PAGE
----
Imagination and Memory

A question may arise, if Hobbes’ creates imagination before memory, then why am I writing on Hobbes‘ ethic of memory, rather than his ethic of imagination? The short answer is that Hobbes makes a very small distinction between the two concepts. Hobbes says, “…imagination and memory are but one thing, which for divers considerations hath divers names.”[1] Hobbes was a materialist and believed that both imagination and memory were products of past experience. The difference between imagination and memory is that imagination is “…but a fiction of the mind.” (L, 24) Hobbes believed that imagination was the combination of various possible experiences into the recollection or imagination of one impossible experience. To illustrate this point, Hobbes gives the example of a man who, through his senses, experienced at different times, a horse and a man. The observer then ‘compounded’ these two experiences into one creating the imagined experience of a centaur. Hobbes says that the testimony of such an experience is fictional, because the sensual experience of a centaur is an empirical impossibility.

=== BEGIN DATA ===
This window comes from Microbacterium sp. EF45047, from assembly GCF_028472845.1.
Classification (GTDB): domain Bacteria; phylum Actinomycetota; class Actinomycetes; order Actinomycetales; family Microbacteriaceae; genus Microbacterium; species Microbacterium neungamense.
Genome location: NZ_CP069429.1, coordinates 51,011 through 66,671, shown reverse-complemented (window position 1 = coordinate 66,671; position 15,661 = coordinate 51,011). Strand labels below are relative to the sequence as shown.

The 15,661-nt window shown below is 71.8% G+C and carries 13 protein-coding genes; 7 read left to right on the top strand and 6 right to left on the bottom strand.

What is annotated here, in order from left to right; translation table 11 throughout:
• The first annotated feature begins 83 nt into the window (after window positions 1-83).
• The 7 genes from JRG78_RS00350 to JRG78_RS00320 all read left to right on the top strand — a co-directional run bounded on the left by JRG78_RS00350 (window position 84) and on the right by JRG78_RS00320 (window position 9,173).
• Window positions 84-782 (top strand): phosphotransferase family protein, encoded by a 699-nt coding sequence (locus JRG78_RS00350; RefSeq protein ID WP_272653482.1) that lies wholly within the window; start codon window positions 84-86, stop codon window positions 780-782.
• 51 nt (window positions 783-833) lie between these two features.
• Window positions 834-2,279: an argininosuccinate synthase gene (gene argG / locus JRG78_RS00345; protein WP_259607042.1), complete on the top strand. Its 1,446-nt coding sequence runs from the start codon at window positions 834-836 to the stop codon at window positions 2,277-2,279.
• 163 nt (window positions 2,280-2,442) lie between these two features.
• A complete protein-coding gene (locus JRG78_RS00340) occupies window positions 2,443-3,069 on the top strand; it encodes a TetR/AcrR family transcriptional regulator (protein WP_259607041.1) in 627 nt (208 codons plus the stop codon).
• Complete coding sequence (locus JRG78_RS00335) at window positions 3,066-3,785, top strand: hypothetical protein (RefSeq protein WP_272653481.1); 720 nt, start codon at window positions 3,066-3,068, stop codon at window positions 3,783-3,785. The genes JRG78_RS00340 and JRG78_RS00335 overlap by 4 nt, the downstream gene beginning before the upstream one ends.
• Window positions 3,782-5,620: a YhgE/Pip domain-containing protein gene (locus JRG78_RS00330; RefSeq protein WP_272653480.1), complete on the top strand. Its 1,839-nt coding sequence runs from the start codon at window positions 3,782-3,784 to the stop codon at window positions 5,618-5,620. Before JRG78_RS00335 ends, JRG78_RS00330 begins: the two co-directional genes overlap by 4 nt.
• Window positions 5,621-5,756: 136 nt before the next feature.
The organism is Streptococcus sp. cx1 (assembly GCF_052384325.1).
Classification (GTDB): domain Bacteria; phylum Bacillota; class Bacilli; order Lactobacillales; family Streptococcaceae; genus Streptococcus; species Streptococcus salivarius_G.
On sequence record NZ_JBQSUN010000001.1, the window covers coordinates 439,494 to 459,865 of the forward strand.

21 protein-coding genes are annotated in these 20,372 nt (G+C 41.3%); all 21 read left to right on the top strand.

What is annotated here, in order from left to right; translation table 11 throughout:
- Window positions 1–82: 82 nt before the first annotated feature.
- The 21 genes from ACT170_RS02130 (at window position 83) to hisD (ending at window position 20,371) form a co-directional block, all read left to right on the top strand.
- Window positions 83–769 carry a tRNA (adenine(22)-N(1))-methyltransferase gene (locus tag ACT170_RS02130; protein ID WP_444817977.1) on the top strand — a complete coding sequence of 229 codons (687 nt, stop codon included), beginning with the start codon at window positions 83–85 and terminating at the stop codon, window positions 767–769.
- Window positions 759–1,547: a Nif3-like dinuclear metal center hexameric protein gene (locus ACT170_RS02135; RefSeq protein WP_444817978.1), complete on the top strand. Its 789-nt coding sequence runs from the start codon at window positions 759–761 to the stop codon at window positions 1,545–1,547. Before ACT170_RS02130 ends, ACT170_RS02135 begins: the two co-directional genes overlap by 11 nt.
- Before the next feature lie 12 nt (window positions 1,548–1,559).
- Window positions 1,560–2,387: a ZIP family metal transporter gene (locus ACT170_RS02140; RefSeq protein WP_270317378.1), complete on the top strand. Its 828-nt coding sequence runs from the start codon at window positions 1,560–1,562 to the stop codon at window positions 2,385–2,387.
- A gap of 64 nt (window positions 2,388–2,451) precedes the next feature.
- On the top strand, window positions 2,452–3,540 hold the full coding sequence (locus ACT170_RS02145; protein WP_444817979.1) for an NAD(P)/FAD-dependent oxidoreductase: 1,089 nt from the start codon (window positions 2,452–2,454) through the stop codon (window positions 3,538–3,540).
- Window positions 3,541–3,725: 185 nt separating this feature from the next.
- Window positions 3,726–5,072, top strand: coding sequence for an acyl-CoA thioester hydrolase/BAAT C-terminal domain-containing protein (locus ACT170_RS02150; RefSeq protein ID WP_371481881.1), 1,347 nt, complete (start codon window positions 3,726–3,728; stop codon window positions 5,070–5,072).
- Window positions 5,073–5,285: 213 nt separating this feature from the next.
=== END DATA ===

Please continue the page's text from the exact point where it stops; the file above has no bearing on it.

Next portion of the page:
Hobbes contrast imagination to memory, not by saying the memory is nonfictional testimony, but by saying that memory is testimony of an empirically possible experience. Hobbes says, “When we make a general assertion, unless it be a true one, the possibility of it is inconceivable.” (L, 43) For Hobbes, then, true assertions are those that are conceivable, but he does not oppose true assertions to false assertions. Rather, Hobbes opposes true assertions to absurd assertions. Hobbes says that when people talk to him about an impossible event that is inconceivable, “I should not say he were in an error, but that his words were without meaning, that is to say, absurd.” (L, 43) The individual’s words are absurd, because they do not refer to a possible occurrence within the empirical world. Hobbes was an empiricist and considered a statement absurd if it referred to anything sensually inconceivable or metaphysical, whether it be centaurs; or, ‘a round quadrangle; or, accidents of bread and cheese; or, immaterial substances….’ etc. (L, 43)